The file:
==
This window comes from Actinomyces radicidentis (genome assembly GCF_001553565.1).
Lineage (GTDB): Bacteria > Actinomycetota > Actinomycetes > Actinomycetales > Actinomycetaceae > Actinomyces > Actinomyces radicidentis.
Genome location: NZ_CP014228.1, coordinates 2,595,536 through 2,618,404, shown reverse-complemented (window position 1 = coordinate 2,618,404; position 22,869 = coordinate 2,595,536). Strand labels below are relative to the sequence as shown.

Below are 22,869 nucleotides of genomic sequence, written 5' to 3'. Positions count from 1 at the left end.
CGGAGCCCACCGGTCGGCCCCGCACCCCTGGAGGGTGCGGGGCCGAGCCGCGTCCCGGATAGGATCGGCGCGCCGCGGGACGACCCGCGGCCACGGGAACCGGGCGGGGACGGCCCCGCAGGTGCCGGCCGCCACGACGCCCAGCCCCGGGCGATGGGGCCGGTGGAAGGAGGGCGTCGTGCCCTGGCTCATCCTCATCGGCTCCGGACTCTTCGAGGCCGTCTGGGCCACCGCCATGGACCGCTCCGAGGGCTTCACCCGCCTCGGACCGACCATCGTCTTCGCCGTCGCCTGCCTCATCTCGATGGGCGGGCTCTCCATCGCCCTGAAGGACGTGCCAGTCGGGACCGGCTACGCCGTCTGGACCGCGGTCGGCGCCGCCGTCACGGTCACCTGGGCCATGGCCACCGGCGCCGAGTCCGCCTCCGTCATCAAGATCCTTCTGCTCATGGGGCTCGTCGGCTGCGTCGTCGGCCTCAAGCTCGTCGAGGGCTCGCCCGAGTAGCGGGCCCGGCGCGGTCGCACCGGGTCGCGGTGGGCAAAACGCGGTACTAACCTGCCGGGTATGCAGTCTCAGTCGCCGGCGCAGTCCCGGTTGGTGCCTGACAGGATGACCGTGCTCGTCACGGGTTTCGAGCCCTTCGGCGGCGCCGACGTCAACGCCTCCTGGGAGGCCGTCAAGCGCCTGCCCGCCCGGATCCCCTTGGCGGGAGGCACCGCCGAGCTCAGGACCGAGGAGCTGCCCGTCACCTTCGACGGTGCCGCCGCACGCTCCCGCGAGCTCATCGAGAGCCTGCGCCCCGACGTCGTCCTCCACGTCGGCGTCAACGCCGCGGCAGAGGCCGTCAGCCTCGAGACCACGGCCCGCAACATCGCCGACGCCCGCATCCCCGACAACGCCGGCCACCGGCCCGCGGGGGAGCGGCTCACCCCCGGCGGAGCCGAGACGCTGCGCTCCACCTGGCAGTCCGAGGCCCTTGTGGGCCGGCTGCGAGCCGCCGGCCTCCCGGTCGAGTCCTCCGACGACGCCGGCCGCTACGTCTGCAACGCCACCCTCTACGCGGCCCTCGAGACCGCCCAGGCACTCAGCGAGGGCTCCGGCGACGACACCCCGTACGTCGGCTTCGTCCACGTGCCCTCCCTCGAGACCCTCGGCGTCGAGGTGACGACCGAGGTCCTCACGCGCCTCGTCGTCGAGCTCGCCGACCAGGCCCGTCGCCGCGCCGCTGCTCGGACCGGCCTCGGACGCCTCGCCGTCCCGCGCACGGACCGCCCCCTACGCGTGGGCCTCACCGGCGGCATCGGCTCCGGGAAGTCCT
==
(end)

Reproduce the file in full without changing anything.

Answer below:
This window comes from Actinomyces radicidentis (genome assembly GCF_001553565.1).
Lineage (GTDB): Bacteria > Actinomycetota > Actinomycetes > Actinomycetales > Actinomycetaceae > Actinomyces > Actinomyces radicidentis.
Genome location: NZ_CP014228.1, coordinates 2,595,536 through 2,618,404, shown reverse-complemented (window position 1 = coordinate 2,618,404; position 22,869 = coordinate 2,595,536). Strand labels below are relative to the sequence as shown.

Below are 22,869 nucleotides of genomic sequence, written 5' to 3'. Positions count from 1 at the left end.
CGGAGCCCACCGGTCGGCCCCGCACCCCTGGAGGGTGCGGGGCCGAGCCGCGTCCCGGATAGGATCGGCGCGCCGCGGGACGACCCGCGGCCACGGGAACCGGGCGGGGACGGCCCCGCAGGTGCCGGCCGCCACGACGCCCAGCCCCGGGCGATGGGGCCGGTGGAAGGAGGGCGTCGTGCCCTGGCTCATCCTCATCGGCTCCGGACTCTTCGAGGCCGTCTGGGCCACCGCCATGGACCGCTCCGAGGGCTTCACCCGCCTCGGACCGACCATCGTCTTCGCCGTCGCCTGCCTCATCTCGATGGGCGGGCTCTCCATCGCCCTGAAGGACGTGCCAGTCGGGACCGGCTACGCCGTCTGGACCGCGGTCGGCGCCGCCGTCACGGTCACCTGGGCCATGGCCACCGGCGCCGAGTCCGCCTCCGTCATCAAGATCCTTCTGCTCATGGGGCTCGTCGGCTGCGTCGTCGGCCTCAAGCTCGTCGAGGGCTCGCCCGAGTAGCGGGCCCGGCGCGGTCGCACCGGGTCGCGGTGGGCAAAACGCGGTACTAACCTGCCGGGTATGCAGTCTCAGTCGCCGGCGCAGTCCCGGTTGGTGCCTGACAGGATGACCGTGCTCGTCACGGGTTTCGAGCCCTTCGGCGGCGCCGACGTCAACGCCTCCTGGGAGGCCGTCAAGCGCCTGCCCGCCCGGATCCCCTTGGCGGGAGGCACCGCCGAGCTCAGGACCGAGGAGCTGCCCGTCACCTTCGACGGTGCCGCCGCACGCTCCCGCGAGCTCATCGAGAGCCTGCGCCCCGACGTCGTCCTCCACGTCGGCGTCAACGCCGCGGCAGAGGCCGTCAGCCTCGAGACCACGGCCCGCAACATCGCCGACGCCCGCATCCCCGACAACGCCGGCCACCGGCCCGCGGGGGAGCGGCTCACCCCCGGCGGAGCCGAGACGCTGCGCTCCACCTGGCAGTCCGAGGCCCTTGTGGGCCGGCTGCGAGCCGCCGGCCTCCCGGTCGAGTCCTCCGACGACGCCGGCCGCTACGTCTGCAACGCCACCCTCTACGCGGCCCTCGAGACCGCCCAGGCACTCAGCGAGGGCTCCGGCGACGACACCCCGTACGTCGGCTTCGTCCACGTGCCCTCCCTCGAGACCCTCGGCGTCGAGGTGACGACCGAGGTCCTCACGCGCCTCGTCGTCGAGCTCGCCGACCAGGCCCGTCGCCGCGCCGCTGCTCGGACCGGCCTCGGACGCCTCGCCGTCCCGCGCACGGACCGCCCCCTACGCGTGGGCCTCACCGGCGGCATCGGCTCCGGGAAGTCCT